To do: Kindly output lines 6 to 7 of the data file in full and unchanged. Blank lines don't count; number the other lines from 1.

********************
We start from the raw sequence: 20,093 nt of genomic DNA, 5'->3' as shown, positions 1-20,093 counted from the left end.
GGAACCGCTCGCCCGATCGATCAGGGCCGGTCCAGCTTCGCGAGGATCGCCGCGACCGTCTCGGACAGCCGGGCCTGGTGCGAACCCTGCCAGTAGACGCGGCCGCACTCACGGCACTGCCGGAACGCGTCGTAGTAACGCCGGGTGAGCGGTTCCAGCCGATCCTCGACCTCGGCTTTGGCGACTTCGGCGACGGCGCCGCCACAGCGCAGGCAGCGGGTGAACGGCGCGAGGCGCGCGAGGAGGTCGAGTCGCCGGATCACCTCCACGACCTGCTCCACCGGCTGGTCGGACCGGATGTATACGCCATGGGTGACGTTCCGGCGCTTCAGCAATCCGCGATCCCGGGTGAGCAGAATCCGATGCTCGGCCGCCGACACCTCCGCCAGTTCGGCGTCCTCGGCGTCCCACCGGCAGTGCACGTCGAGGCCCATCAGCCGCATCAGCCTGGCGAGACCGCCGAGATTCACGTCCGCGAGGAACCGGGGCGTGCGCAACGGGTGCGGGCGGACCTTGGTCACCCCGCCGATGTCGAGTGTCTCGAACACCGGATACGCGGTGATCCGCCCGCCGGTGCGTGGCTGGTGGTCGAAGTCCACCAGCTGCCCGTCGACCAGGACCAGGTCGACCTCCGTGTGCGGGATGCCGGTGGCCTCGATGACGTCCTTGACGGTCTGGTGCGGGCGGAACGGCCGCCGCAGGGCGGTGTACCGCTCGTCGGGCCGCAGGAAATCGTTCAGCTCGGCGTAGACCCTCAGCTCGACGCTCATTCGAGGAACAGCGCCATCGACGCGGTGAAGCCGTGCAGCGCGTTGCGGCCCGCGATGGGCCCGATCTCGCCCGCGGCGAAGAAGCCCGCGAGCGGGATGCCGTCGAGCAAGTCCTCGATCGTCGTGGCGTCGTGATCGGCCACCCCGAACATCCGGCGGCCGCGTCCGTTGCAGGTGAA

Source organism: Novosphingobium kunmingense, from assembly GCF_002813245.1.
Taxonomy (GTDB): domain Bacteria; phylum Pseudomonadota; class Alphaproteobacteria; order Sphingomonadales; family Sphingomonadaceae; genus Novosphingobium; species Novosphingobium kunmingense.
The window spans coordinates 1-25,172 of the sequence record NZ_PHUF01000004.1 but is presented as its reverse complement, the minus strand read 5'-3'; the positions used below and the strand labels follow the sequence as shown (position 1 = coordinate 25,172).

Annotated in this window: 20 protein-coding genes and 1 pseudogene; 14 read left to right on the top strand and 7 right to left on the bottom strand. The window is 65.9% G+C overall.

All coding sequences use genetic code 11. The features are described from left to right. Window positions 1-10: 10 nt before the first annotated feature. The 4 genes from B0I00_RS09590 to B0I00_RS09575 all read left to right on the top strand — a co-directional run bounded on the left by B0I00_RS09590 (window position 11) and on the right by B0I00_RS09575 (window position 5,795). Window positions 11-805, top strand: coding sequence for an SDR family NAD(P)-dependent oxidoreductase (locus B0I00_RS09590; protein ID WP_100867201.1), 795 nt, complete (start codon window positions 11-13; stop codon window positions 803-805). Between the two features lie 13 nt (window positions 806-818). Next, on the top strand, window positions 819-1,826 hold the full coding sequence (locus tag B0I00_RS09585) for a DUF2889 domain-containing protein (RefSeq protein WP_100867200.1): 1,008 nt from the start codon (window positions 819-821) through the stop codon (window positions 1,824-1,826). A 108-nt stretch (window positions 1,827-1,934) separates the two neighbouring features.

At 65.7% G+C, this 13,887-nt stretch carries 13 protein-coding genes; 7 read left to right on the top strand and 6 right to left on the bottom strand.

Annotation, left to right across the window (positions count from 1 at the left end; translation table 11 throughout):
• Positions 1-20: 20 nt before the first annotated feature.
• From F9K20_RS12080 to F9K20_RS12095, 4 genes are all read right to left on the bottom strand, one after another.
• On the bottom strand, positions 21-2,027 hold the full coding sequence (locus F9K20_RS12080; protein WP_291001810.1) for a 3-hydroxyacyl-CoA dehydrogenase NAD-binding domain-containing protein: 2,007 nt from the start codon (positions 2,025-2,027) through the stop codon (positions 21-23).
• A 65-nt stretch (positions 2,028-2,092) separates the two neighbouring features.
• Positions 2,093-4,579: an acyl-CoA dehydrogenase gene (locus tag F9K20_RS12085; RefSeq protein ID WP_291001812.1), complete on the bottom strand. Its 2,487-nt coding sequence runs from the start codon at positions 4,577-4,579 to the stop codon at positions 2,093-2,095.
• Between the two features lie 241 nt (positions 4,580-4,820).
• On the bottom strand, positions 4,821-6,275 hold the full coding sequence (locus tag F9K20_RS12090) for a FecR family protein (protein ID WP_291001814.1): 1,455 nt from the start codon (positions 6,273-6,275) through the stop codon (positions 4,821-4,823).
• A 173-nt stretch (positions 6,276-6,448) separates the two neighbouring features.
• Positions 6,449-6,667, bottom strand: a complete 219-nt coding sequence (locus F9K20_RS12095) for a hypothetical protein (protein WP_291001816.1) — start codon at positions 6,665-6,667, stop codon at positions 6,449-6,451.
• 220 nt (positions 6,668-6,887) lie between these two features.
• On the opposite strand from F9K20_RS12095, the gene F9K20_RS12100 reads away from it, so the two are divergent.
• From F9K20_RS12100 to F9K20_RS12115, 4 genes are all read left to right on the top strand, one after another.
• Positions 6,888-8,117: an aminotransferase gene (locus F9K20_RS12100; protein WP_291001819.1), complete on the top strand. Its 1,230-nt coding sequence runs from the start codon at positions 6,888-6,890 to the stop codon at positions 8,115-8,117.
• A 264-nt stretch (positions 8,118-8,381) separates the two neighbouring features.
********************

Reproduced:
Annotated in this window: 20 protein-coding genes and 1 pseudogene; 14 read left to right on the top strand and 7 right to left on the bottom strand. The window is 65.9% G+C overall.

All coding sequences use genetic code 11. The features are described from left to right. Window positions 1-10: 10 nt before the first annotated feature. The 4 genes from B0I00_RS09590 to B0I00_RS09575 all read left to right on the top strand — a co-directional run bounded on the left by B0I00_RS09590 (window position 11) and on the right by B0I00_RS09575 (window position 5,795). Window positions 11-805, top strand: coding sequence for an SDR family NAD(P)-dependent oxidoreductase (locus B0I00_RS09590; protein ID WP_100867201.1), 795 nt, complete (start codon window positions 11-13; stop codon window positions 803-805). Between the two features lie 13 nt (window positions 806-818). Next, on the top strand, window positions 819-1,826 hold the full coding sequence (locus tag B0I00_RS09585) for a DUF2889 domain-containing protein (RefSeq protein WP_100867200.1): 1,008 nt from the start codon (window positions 819-821) through the stop codon (window positions 1,824-1,826). A 108-nt stretch (window positions 1,827-1,934) separates the two neighbouring features.